Above is a map displaying the unemployment rate for European Union member states as of May 2017. What sticks out is the slow economic recovery for the southern European states post-financial crisis, such as: Greece (with an unemployment rate of) 22.5%, Spain 17.5%, Itlay 11.3%, and Croatia 10.7%. Contrast this with the unemployment rate in the United States during the same period of 4.3%. The EU average unemployment rate stands at 7.8%, nearly twice as high of the US! An economic analysis of labor policies in most EU countries leads to this result as there is less fixability in the labor force among other factors. Despite this performance for the European Union as a whole, some countries are performing above average and are on par with the US in employment rate such as: Germany, Austria, Czech Republic, UK, Poland, and others.
Above is a map displaying the median home prices for cities in the SF Bay Area as of April 2017 on Zillow. The most expensive cities in order are: Palo Alto 2.5 million, Cupertino 1.8m, Mountain View 1.5m, Sunnyvale 1.5m, Redwood City 1.3m, San Francisco 1.2m.
Below is a chart displaying the median home price changes for the four largest cities in the Bay Area since Jan 2012. Home prices have doubled in the past five years with cities such as Oakland up 123%, Mountain View up 112%, and Palo Alto up 103% over the period.
The map above displays each country in the Americas largest export to the United States. It is color coded by various categories listed in the legend. Note that Cuba is grayed out with “No Data” as the US does not trade with them due to the long-standing embargo. Latin America’s two largest economies (Brazil and Mexico) export industrial goods to the US – Planes, Spacecraft, and Cars – while most other countries in South America export natural resources (Sugar, Gold, and Oil). The Caribbean typically exports food products and textiles: bananas, fish, t-shirt, sweaters, etc.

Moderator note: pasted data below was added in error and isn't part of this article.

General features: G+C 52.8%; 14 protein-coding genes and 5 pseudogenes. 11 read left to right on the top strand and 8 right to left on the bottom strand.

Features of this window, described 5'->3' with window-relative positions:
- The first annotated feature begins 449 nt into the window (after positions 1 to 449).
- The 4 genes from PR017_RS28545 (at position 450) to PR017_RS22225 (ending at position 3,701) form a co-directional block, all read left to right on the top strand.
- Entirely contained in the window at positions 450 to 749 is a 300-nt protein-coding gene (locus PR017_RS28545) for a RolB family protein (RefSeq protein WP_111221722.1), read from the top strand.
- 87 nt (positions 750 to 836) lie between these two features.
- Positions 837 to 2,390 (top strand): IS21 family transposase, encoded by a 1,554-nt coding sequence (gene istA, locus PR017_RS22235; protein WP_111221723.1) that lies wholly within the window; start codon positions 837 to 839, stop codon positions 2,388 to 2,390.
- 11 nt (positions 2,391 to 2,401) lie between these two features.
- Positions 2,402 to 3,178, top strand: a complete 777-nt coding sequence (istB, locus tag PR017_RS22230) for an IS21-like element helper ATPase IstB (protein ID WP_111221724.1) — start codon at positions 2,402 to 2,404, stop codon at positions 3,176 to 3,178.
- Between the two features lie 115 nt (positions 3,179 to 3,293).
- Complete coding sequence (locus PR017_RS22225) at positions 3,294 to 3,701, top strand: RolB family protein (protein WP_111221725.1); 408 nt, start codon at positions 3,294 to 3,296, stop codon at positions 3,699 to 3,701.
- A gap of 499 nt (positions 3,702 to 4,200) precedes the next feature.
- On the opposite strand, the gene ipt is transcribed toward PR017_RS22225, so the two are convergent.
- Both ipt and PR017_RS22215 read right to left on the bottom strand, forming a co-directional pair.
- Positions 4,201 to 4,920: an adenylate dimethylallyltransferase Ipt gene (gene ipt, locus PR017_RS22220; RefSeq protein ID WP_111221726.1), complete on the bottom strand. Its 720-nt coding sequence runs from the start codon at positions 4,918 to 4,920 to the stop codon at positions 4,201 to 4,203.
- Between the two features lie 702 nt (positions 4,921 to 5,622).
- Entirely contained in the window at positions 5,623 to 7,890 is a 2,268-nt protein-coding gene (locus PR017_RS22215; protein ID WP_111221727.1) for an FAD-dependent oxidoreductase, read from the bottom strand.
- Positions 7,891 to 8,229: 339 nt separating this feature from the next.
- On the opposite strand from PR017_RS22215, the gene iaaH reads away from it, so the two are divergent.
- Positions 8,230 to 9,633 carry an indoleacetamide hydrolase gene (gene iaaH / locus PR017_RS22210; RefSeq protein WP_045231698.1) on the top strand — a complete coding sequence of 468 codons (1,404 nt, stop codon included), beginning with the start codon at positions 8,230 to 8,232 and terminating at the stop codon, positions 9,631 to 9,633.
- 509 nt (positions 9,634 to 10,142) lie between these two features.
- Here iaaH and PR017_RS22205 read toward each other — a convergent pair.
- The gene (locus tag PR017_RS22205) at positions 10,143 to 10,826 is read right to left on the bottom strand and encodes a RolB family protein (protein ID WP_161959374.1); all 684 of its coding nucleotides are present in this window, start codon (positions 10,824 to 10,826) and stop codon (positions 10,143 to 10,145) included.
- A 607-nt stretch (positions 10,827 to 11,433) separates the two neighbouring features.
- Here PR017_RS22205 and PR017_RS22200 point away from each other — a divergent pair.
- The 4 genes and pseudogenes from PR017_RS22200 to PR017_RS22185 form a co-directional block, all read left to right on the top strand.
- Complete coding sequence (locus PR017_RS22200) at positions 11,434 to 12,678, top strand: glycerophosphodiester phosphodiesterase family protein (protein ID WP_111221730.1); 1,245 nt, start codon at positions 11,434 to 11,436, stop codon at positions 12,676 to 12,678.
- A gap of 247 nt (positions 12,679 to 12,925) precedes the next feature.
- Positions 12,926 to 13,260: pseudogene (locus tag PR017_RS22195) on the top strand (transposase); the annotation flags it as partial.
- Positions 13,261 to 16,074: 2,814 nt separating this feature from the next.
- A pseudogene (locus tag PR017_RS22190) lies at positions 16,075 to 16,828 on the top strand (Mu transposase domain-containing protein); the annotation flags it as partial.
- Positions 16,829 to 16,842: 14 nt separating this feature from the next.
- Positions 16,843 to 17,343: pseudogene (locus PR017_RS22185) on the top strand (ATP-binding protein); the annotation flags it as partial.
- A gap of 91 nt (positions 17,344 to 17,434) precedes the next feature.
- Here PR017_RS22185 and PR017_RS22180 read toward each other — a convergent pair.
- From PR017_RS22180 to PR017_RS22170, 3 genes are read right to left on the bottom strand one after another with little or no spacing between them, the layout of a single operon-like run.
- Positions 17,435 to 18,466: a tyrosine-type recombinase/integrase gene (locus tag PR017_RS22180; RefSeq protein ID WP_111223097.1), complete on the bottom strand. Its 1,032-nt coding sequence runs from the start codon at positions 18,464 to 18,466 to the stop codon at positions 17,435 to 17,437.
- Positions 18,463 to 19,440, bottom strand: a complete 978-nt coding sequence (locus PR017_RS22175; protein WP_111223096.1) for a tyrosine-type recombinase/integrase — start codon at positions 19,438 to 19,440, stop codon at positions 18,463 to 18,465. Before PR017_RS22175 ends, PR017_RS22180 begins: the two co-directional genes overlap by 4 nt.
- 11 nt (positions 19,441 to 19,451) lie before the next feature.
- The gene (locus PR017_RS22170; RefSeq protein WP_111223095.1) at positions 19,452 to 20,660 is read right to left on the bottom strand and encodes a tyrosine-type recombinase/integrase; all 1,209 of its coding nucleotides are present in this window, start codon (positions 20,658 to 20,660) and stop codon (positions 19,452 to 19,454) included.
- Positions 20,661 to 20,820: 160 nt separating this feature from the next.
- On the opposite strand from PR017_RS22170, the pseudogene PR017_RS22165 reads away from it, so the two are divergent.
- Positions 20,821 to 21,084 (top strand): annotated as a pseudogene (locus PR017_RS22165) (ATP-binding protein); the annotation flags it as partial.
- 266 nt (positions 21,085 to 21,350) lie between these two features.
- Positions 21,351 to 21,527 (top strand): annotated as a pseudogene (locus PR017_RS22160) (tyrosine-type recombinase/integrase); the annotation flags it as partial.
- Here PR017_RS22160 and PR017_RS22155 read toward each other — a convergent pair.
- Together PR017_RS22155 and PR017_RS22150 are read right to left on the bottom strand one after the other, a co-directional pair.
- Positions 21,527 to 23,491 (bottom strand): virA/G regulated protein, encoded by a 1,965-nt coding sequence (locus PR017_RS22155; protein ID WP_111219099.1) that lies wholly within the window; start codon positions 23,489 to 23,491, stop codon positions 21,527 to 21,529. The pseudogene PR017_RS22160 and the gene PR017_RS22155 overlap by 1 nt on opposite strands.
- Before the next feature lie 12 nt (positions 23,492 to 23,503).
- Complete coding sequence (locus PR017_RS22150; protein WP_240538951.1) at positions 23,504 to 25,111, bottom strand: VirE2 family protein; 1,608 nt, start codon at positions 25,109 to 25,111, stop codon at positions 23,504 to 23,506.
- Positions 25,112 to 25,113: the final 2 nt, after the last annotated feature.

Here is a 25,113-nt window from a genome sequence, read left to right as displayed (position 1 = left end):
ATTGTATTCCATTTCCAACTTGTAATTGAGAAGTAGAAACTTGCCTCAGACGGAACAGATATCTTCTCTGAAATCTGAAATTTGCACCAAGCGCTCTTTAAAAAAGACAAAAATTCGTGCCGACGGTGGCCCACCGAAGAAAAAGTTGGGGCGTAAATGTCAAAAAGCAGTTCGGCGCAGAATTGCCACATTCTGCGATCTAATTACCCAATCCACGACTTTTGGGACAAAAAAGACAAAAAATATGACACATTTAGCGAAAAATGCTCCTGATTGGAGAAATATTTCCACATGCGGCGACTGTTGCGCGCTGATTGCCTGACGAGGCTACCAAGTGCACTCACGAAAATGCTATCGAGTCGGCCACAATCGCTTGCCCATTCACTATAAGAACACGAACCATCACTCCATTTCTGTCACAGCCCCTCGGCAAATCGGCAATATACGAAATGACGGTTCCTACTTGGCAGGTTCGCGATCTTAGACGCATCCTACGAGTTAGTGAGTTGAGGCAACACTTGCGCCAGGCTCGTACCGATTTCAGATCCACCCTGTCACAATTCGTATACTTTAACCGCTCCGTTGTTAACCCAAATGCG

Above is a map of Europe color-coded into three income brackets – Dark green: greater than 40k euros per capita, Light green: between 20k and 40k euros per capita, and red: less than 20k euros per capita. Note the values are calculated in Purchasing Power Standards (PPS) a metric used by Eurostat for cross-country comparisons. PPS tires to correct for cost of living and price level differences, especially among nations with different currencies. For comparison to the United States, 40k euros converts to 44k dollars (2017 prices). US GDP per capita is 55k dollars, with the highest continental state: New York at 72k USD and lowest: Mississippi at 35k USD. This means the area’s in dark green in the map above (among the highest in Europe) would rank on the lower end of US states, around 40th out of 50.